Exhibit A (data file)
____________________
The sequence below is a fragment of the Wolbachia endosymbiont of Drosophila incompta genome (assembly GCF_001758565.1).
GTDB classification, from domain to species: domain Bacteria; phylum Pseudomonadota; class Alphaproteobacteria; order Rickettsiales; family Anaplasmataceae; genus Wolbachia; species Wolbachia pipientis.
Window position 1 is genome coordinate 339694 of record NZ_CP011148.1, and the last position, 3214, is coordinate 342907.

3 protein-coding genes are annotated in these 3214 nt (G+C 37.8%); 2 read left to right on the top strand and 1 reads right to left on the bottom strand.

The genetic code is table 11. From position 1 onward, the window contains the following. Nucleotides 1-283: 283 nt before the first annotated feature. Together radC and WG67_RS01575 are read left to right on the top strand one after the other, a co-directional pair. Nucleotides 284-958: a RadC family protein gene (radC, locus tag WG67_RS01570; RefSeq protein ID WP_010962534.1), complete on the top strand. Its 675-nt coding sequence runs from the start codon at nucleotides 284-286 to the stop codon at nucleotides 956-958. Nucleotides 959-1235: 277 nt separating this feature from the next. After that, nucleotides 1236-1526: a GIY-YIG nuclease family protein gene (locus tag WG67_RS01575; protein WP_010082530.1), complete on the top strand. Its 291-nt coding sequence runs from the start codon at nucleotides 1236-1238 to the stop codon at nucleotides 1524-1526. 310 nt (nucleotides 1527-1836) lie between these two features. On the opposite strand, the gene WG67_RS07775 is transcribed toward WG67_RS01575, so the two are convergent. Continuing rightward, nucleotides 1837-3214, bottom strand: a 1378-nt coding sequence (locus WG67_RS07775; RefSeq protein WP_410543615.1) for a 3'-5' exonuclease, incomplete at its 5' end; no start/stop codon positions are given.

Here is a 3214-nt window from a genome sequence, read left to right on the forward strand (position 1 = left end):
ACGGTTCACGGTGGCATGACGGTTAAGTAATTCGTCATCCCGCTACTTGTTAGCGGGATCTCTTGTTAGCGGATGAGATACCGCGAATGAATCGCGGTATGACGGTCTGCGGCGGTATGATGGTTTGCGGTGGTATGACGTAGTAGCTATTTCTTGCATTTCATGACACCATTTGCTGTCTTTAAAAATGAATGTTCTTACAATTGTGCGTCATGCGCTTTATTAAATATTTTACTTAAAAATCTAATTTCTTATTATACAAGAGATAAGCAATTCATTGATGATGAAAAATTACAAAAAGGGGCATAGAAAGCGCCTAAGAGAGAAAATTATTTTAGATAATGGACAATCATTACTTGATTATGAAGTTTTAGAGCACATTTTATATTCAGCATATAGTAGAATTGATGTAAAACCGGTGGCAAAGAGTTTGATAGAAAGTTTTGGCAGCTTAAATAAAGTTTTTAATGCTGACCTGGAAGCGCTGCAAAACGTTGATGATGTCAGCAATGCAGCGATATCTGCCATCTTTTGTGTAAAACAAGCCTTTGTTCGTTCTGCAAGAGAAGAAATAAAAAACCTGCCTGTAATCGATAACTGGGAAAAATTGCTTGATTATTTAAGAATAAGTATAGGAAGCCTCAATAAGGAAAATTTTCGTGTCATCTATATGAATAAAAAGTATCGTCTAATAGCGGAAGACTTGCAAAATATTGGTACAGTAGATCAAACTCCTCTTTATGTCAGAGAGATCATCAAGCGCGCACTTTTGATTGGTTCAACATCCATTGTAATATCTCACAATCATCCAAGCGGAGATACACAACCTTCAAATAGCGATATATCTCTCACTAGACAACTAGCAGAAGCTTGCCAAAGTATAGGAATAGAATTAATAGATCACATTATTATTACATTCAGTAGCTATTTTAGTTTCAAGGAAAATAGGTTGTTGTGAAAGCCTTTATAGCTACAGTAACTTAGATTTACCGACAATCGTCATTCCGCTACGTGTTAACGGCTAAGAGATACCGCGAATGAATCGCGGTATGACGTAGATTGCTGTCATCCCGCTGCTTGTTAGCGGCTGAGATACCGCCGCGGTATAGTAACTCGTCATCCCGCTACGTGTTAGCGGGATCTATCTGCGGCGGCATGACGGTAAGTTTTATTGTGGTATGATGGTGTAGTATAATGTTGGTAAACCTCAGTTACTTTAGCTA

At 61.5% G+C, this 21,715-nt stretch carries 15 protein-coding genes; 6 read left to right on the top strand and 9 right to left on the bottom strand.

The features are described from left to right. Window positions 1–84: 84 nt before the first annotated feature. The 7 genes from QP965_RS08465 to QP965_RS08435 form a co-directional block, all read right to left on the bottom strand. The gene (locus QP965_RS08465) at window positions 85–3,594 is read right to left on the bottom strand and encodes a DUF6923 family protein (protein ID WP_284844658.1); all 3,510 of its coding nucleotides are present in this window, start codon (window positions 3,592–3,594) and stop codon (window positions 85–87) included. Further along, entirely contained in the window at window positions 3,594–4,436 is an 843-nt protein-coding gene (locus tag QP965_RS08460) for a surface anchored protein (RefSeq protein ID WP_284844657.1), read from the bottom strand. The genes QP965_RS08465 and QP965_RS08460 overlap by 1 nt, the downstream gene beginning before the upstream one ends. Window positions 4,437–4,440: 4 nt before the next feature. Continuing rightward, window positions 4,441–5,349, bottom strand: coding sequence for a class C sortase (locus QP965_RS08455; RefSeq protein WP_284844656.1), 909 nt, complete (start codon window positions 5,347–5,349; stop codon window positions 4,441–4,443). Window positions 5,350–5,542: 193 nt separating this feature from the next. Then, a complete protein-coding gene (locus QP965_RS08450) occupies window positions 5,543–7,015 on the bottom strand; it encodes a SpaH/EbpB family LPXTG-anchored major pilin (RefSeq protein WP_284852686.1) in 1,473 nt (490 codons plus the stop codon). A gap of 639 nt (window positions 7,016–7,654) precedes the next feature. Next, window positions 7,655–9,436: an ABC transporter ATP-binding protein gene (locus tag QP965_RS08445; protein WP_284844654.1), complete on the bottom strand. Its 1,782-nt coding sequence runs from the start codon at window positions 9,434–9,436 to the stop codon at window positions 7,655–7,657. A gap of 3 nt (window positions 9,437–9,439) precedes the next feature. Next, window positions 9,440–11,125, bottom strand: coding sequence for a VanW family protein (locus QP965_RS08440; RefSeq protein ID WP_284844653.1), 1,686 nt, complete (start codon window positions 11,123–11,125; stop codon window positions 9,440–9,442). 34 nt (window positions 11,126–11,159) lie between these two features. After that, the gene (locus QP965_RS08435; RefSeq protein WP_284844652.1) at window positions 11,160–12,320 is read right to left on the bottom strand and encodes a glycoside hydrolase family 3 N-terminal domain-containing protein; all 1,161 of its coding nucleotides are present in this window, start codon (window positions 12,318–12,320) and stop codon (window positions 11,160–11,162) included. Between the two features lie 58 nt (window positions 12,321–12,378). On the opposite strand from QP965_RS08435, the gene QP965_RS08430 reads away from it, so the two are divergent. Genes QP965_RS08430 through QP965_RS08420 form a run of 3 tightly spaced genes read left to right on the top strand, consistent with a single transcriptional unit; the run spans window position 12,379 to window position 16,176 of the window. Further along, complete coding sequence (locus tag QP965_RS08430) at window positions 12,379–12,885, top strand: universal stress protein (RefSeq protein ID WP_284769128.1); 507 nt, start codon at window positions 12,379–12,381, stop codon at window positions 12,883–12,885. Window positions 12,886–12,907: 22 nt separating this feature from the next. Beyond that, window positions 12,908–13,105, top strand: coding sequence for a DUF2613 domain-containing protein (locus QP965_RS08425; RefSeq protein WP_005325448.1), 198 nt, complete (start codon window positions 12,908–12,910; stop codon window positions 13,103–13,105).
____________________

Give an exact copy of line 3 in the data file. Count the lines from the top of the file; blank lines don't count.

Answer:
Window position 1 is genome coordinate 339694 of record NZ_CP011148.1, and the last position, 3214, is coordinate 342907.